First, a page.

Writing in today’s Irish Times about the upcoming budget, Pat McArdle states
the first thing to do is to try to disentangle the two crises that confront us, namely, the bailout of the banking system and the budget. The two are inextricably but incorrectly linked in the public mind.
He is highly critical of people who suggest there is any such link and the piece includes the now-standard McArdle swipe at academics who “should know better.”
McArdle’s principle objection is to those who see any link between the €4 billion injected into Anglo Irish Bank this year (and perhaps a similar amount next year) and the €4 billion in tax and spending adjustments scheduled for the upcoming budget.
Pat argues that there is no connection between these two sums because, while the money injected into Anglo is part of the Exchequer Borrowing Requirement (EBR), he doesn’t like the EBR. Instead, he prefers to focus on the General Government Deficit (GGD). And the GGD won’t count the money injected into Anglo:
If the exchequer were to inject another €4 billion capital into Anglo Irish Bank in the morning, this would increase the EBR by an equivalent amount but would have no impact whatsoever on the GGD.
This is because the international rules treat such capitalisation as a “below the line” transaction, i.e. investment in a commercial State body which is outside the government sector, rather than current expenditure which affects the deficit.
So there you go: The Anglo money shouldn’t count as debt because it’s being used to fund “an investment.”
I disagree with McArdle’s position on this issue for a number of reasons.
First, it is well known that Anglo is no longer a commercial operation and that the government will get back none of the €4 billion that was put in this year, nor is likely to get back what it will put in next year. To state that the €4 billion invested in Anglo shouldn’t count as debt because there is a corresponding asset being acquired is to engage in exactly the type of disingenuous argument that McArdle accuses others of.
Second, McArdle believes that GGD is the “critical measure” of the stance of fiscal policy which is the “ultimate focus” of government policy because it is used by the EU to monitor compliance with the Stability Growth Pact. I do not agree with this.
The Irish fiscal situation has deteriorated to the point where upsetting our EU partners by failing to comply with their latest interpretation of the SGP will be the least of our problems. The task for the Irish government now is to convince international financial markets (not the EU) that it can set the public finances back on a path towards long-run solvency. If it cannot do that, funding from international markets will be cut off and then we’ll see what a crisis really looks like.
And this is where the cost of the banking bailout comes in. Every euro of debt obligations issued in the name of the Irish taxpayer pushes us closer to the point where international financial markets start to question our long run solvency. And sovereign bond markets are well aware of the costs to the Irish taxpayer of the banking bailouts, irrespective of whether some statistician includes them in the GGD or not. These costs are substantial. Beyond the huge amount of funds being plugged into Anglo, we will have to see how much is ever returned from the €7 billion injected into AIB and BOI or whether NAMA breaks even.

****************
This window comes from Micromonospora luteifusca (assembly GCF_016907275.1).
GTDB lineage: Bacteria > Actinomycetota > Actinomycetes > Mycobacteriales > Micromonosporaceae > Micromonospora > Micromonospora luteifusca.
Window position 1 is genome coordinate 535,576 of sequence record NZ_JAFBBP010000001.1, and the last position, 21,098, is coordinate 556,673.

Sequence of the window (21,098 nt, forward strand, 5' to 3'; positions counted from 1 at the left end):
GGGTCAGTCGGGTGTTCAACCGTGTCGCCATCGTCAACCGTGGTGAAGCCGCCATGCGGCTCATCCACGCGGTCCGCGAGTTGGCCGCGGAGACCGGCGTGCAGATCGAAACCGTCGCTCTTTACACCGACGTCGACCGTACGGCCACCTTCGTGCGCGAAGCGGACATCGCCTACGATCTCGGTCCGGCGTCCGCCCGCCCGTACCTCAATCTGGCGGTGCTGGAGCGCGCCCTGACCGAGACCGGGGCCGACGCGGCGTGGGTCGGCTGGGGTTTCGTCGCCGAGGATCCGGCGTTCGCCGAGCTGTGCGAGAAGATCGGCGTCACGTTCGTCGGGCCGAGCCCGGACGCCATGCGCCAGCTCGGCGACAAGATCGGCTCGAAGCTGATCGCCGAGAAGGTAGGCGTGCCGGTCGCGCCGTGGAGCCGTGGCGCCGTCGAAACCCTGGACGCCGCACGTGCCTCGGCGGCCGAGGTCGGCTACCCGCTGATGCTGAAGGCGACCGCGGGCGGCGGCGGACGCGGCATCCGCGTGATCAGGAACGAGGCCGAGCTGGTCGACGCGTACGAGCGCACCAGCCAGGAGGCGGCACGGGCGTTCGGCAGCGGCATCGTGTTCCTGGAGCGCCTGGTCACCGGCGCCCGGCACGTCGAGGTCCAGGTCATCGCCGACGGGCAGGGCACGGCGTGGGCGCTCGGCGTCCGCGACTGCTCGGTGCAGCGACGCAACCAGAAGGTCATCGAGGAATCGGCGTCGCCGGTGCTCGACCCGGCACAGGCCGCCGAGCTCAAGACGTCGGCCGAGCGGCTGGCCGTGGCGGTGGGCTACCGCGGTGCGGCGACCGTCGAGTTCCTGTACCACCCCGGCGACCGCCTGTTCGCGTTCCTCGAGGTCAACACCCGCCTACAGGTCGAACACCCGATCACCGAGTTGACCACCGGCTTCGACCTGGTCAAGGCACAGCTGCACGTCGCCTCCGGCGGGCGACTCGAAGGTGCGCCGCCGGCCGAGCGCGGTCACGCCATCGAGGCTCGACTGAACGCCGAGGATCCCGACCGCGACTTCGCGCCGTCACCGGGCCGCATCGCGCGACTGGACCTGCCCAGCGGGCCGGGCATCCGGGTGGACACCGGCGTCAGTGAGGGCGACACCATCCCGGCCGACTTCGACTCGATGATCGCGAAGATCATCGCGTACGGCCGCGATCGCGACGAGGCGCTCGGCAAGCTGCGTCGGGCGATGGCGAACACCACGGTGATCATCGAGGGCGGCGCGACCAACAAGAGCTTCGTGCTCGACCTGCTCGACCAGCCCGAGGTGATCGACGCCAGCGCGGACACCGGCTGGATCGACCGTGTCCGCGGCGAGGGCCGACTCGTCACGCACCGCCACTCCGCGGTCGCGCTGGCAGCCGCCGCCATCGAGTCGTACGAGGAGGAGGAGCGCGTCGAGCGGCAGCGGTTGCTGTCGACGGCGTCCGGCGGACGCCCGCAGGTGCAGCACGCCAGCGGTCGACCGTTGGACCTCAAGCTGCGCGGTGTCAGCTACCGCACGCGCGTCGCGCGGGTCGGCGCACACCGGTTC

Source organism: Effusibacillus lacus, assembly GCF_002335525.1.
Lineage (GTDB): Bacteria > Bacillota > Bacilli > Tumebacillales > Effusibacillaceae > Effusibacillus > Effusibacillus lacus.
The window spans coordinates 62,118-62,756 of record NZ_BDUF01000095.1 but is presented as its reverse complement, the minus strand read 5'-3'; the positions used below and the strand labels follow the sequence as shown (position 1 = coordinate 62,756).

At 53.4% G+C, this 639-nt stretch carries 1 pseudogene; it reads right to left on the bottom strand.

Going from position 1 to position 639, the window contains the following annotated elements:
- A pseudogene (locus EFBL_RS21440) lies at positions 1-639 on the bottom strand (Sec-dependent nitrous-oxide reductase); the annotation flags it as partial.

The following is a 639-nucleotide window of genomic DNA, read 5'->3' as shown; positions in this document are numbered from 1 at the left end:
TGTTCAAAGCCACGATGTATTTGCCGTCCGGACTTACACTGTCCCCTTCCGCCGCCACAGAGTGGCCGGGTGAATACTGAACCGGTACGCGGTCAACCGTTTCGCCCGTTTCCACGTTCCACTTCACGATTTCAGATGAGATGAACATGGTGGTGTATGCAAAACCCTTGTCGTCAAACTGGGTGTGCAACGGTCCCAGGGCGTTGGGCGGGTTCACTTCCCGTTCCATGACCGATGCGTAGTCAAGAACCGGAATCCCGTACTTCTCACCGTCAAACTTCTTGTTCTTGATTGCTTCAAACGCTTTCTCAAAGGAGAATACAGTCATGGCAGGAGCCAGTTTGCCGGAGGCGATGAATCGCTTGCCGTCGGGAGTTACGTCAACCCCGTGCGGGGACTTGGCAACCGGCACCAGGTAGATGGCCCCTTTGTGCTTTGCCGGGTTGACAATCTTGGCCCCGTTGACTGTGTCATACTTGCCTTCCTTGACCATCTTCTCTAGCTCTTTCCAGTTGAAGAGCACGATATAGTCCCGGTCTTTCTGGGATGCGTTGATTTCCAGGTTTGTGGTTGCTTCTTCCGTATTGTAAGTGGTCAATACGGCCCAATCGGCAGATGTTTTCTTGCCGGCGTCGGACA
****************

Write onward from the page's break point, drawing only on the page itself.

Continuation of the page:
The fact is that the banking crisis has substantially narrowed the options for the Irish government on the fiscal front. With serious international concerns about our ability to pay back the debts associated with both ongoing deficits and the banking crisis, the government has no choice other than to start making major inroads into the deficit.
Third, I would note that even by the official definition of what is counted in the GGD and what isn’t, the call that the money that has gone into Anglo shouldn’t count as part of the GGD seems to be a dubious one. Here’s a link to the ESA95 documentation on this issue. Now go to page 58 of the PDF file. It’s the first page of the section discussing the appropriate accounting treatment for capital injections in public corporations. The section distinguishes between financial transactions, which should not count against the deficit, and non-financial transactions, which should count against the deficit. Non-financial transactions are described as follows:
Acting this way, the government expects nothing in return in terms of dividends (most of the time the enterprise receiving such transfers does not pay dividends), nothing else than an improvement of the corporation’s wealth and the meeting of some social needs
I would argue that this describes the Anglo capital injections pretty well and so they should count against the GGD. It will be interesting to see if, after the NAMA transfers, the government can continue to claim that Anglo capital injections don’t count against the GGD.
The bottom line here is that substantial amounts of public money are going into the banks at the same time as taxes are being raised and public expenditure is being cut. The public may not understand ESA95 but they know what they are seeing with their own eyes.
It is, of course, clear that the deficit would need to be cut even if there was no money going into the banks but McArdle’s claims that there is no connection between the bank bailouts and the severity of the fiscal crisis are, to my mind, extremely odd.